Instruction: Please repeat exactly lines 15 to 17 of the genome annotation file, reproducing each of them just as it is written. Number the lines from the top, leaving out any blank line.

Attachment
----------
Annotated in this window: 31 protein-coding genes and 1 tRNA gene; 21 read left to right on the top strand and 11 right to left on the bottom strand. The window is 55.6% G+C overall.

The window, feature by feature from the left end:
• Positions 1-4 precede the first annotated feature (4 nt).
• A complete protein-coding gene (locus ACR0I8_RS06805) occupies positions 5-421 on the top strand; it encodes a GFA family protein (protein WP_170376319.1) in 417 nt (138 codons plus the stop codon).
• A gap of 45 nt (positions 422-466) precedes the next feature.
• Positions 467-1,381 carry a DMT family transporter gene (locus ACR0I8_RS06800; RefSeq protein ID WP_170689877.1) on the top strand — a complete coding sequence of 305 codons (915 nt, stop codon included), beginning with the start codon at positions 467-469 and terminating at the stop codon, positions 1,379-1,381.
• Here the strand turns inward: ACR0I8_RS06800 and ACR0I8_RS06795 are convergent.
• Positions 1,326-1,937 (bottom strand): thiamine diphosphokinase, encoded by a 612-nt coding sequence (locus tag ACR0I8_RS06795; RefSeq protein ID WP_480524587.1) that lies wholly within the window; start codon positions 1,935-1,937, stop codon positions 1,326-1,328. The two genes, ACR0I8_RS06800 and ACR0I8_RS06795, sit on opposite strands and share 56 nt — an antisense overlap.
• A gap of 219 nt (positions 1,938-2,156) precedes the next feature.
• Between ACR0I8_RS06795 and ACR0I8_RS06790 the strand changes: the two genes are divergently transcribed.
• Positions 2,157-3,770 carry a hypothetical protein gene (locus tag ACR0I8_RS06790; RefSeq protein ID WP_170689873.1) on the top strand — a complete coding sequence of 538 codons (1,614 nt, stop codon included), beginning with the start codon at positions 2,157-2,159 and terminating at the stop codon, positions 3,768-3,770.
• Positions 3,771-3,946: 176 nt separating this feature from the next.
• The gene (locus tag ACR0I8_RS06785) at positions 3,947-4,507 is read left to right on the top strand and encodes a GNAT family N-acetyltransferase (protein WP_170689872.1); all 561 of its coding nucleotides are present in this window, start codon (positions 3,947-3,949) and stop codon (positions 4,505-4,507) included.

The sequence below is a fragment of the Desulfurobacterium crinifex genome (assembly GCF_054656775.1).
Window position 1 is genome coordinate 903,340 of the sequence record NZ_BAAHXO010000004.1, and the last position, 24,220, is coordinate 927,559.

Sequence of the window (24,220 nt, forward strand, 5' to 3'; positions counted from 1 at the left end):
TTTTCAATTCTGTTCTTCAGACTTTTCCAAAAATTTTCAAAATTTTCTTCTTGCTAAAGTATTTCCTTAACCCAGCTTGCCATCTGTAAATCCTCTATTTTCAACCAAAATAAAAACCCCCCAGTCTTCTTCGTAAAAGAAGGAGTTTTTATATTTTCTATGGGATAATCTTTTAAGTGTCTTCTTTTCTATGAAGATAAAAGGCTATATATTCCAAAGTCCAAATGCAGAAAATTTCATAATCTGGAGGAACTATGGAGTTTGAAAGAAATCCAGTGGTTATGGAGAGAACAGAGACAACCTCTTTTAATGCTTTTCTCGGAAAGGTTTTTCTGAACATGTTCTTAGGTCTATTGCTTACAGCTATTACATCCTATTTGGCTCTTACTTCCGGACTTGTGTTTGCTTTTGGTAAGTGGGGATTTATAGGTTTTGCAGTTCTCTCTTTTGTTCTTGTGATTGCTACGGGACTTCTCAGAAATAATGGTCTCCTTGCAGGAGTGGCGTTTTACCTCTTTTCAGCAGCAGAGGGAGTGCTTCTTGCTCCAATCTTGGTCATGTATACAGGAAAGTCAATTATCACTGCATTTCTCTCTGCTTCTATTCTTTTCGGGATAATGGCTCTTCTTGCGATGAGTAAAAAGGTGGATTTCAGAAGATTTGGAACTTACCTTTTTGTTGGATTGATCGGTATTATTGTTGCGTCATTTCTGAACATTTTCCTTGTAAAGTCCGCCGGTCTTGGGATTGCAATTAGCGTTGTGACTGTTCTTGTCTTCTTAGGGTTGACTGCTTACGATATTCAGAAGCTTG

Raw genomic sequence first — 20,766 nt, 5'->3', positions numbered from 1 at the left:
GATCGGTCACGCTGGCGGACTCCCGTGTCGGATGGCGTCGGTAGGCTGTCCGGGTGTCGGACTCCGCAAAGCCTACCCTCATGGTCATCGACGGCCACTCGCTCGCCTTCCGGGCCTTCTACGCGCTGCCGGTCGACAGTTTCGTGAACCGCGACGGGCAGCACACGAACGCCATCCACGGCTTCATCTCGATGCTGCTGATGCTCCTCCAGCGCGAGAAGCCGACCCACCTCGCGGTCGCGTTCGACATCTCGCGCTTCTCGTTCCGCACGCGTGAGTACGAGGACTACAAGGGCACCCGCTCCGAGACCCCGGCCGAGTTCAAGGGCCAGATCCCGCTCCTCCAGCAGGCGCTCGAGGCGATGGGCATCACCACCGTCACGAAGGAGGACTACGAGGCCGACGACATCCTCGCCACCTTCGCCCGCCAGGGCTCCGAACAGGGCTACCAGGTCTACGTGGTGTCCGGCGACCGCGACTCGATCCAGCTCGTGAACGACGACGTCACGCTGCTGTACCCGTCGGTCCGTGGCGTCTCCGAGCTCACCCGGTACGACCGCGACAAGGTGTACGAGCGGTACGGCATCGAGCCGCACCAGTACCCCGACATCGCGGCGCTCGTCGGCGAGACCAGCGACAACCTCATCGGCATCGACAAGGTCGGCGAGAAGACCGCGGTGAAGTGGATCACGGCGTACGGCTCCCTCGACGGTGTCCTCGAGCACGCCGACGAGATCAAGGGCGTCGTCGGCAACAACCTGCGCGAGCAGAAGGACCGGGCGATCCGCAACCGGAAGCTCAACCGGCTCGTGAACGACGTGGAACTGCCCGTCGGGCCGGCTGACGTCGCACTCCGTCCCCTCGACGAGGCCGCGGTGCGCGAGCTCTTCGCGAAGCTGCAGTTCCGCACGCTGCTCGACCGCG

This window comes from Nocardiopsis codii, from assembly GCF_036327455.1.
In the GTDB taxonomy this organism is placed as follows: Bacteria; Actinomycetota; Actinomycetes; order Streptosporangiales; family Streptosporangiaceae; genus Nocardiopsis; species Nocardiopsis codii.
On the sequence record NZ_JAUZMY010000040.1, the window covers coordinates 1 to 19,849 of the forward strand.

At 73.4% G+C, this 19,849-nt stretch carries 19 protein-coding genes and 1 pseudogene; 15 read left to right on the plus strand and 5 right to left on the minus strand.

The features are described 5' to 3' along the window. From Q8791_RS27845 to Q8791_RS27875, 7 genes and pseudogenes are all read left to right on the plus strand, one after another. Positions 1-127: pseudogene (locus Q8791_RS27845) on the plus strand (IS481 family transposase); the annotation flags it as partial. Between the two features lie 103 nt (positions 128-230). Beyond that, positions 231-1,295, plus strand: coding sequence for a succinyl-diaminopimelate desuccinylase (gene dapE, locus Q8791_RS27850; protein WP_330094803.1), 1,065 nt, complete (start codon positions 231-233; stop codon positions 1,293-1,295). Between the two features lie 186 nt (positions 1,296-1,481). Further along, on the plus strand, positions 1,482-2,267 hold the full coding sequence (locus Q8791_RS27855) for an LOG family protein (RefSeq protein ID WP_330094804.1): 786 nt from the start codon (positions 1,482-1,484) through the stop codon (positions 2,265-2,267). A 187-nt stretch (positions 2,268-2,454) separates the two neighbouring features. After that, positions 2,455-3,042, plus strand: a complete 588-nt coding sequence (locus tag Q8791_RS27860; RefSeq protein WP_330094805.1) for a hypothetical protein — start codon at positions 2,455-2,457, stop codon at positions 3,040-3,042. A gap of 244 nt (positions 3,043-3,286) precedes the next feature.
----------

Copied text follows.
Window position 1 is genome coordinate 903,340 of the sequence record NZ_BAAHXO010000004.1, and the last position, 24,220, is coordinate 927,559.

Sequence of the window (24,220 nt, forward strand, 5' to 3'; positions counted from 1 at the left end):
TTTTCAATTCTGTTCTTCAGACTTTTCCAAAAATTTTCAAAATTTTCTTCTTGCTAAAGTATTTCCTTAACCCAGCTTGCCATCTGTAAATCCTCTATTTTCAACCAAAATAAAAACCCCCCAGTCTTCTTCGTAAAAGAAGGAGTTTTTATATTTTCTATGGGATAATCTTTTAAGTGTCTTCTTTTCTATGAAGATAAAAGGCTATATATTCCAAAGTCCAAATGCAGAAAATTTCATAATCTGGAGGAACTATGGAGTTTGAAAGAAATCCAGTGGTTATGGAGAGAACAGAGACAACCTCTTTTAATGCTTTTCTCGGAAAGGTTTTTCTGAACATGTTCTTAGGTCTATTGCTTACAGCTATTACATCCTATTTGGCTCTTACTTCCGGACTTGTGTTTGCTTTTGGTAAGTGGGGATTTATAGGTTTTGCAGTTCTCTCTTTTGTTCTTGTGATTGCTACGGGACTTCTCAGAAATAATGGTCTCCTTGCAGGAGTGGCGTTTTACCTCTTTTCAGCAGCAGAGGGAGTGCTTCTTGCTCCAATCTTGGTCATGTATACAGGAAAGTCAATTATCACTGCATTTCTCTCTGCTTCTATTCTTTTCGGGATAATGGCTCTTCTTGCGATGAGTAAAAAGGTGGATTTCAGAAGATTTGGAACTTACCTTTTTGTTGGATTGATCGGTATTATTGTTGCGTCATTTCTGAACATTTTCCTTGTAAAGTCCGCCGGTCTTGGGATTGCAATTAGCGTTGTGACTGTTCTTGTCTTCTTAGGGTTGACTGCTTACGATATTCAGAAGCTTG